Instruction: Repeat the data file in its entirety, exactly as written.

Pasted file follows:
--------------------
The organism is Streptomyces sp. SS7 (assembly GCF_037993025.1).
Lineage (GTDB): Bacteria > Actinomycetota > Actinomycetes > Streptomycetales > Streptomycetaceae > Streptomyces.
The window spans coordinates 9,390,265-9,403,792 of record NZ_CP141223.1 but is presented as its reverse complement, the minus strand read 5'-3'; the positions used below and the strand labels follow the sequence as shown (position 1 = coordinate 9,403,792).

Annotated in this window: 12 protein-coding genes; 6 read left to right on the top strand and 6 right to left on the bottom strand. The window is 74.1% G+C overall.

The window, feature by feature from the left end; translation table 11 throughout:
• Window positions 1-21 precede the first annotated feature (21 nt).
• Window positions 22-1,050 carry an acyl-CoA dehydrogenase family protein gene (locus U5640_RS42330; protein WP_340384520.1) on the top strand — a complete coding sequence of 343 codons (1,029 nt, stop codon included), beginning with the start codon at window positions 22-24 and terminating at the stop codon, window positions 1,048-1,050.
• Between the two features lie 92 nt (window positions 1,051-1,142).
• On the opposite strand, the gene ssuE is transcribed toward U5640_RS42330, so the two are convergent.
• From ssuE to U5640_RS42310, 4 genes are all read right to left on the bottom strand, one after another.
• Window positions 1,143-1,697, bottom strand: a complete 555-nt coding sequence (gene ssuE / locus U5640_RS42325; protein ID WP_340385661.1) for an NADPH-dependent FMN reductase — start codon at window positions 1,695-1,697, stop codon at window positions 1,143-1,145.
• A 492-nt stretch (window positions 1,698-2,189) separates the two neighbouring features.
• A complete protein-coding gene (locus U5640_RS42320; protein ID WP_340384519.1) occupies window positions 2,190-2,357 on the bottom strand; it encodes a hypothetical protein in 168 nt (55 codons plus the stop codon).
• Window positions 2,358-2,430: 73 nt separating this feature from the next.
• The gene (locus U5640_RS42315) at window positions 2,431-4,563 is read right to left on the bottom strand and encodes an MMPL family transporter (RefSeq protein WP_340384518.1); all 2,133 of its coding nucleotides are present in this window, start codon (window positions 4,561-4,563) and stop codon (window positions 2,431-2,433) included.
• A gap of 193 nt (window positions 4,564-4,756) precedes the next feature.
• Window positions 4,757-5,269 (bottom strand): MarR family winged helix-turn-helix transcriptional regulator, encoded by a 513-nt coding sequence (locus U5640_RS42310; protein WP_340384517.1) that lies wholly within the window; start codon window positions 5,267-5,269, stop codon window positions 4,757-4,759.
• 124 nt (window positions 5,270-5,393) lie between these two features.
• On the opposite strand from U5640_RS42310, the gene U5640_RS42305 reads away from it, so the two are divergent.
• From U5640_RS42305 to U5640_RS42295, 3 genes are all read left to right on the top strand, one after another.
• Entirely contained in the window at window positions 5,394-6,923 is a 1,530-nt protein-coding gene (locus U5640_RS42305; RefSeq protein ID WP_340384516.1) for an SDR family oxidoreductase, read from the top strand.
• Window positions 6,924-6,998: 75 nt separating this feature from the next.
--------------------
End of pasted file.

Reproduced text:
The organism is Streptomyces sp. SS7 (assembly GCF_037993025.1).
Lineage (GTDB): Bacteria > Actinomycetota > Actinomycetes > Streptomycetales > Streptomycetaceae > Streptomyces.
The window spans coordinates 9,390,265-9,403,792 of record NZ_CP141223.1 but is presented as its reverse complement, the minus strand read 5'-3'; the positions used below and the strand labels follow the sequence as shown (position 1 = coordinate 9,403,792).

Annotated in this window: 12 protein-coding genes; 6 read left to right on the top strand and 6 right to left on the bottom strand. The window is 74.1% G+C overall.

The window, feature by feature from the left end; translation table 11 throughout:
• Window positions 1-21 precede the first annotated feature (21 nt).
• Window positions 22-1,050 carry an acyl-CoA dehydrogenase family protein gene (locus U5640_RS42330; protein WP_340384520.1) on the top strand — a complete coding sequence of 343 codons (1,029 nt, stop codon included), beginning with the start codon at window positions 22-24 and terminating at the stop codon, window positions 1,048-1,050.
• Between the two features lie 92 nt (window positions 1,051-1,142).
• On the opposite strand, the gene ssuE is transcribed toward U5640_RS42330, so the two are convergent.
• From ssuE to U5640_RS42310, 4 genes are all read right to left on the bottom strand, one after another.
• Window positions 1,143-1,697, bottom strand: a complete 555-nt coding sequence (gene ssuE / locus U5640_RS42325; protein ID WP_340385661.1) for an NADPH-dependent FMN reductase — start codon at window positions 1,695-1,697, stop codon at window positions 1,143-1,145.
• A 492-nt stretch (window positions 1,698-2,189) separates the two neighbouring features.
• A complete protein-coding gene (locus U5640_RS42320; protein ID WP_340384519.1) occupies window positions 2,190-2,357 on the bottom strand; it encodes a hypothetical protein in 168 nt (55 codons plus the stop codon).
• Window positions 2,358-2,430: 73 nt separating this feature from the next.
• The gene (locus U5640_RS42315) at window positions 2,431-4,563 is read right to left on the bottom strand and encodes an MMPL family transporter (RefSeq protein WP_340384518.1); all 2,133 of its coding nucleotides are present in this window, start codon (window positions 4,561-4,563) and stop codon (window positions 2,431-2,433) included.
• A gap of 193 nt (window positions 4,564-4,756) precedes the next feature.
• Window positions 4,757-5,269 (bottom strand): MarR family winged helix-turn-helix transcriptional regulator, encoded by a 513-nt coding sequence (locus U5640_RS42310; protein WP_340384517.1) that lies wholly within the window; start codon window positions 5,267-5,269, stop codon window positions 4,757-4,759.
• 124 nt (window positions 5,270-5,393) lie between these two features.
• On the opposite strand from U5640_RS42310, the gene U5640_RS42305 reads away from it, so the two are divergent.
• From U5640_RS42305 to U5640_RS42295, 3 genes are all read left to right on the top strand, one after another.
• Entirely contained in the window at window positions 5,394-6,923 is a 1,530-nt protein-coding gene (locus U5640_RS42305; RefSeq protein ID WP_340384516.1) for an SDR family oxidoreductase, read from the top strand.
• Window positions 6,924-6,998: 75 nt separating this feature from the next.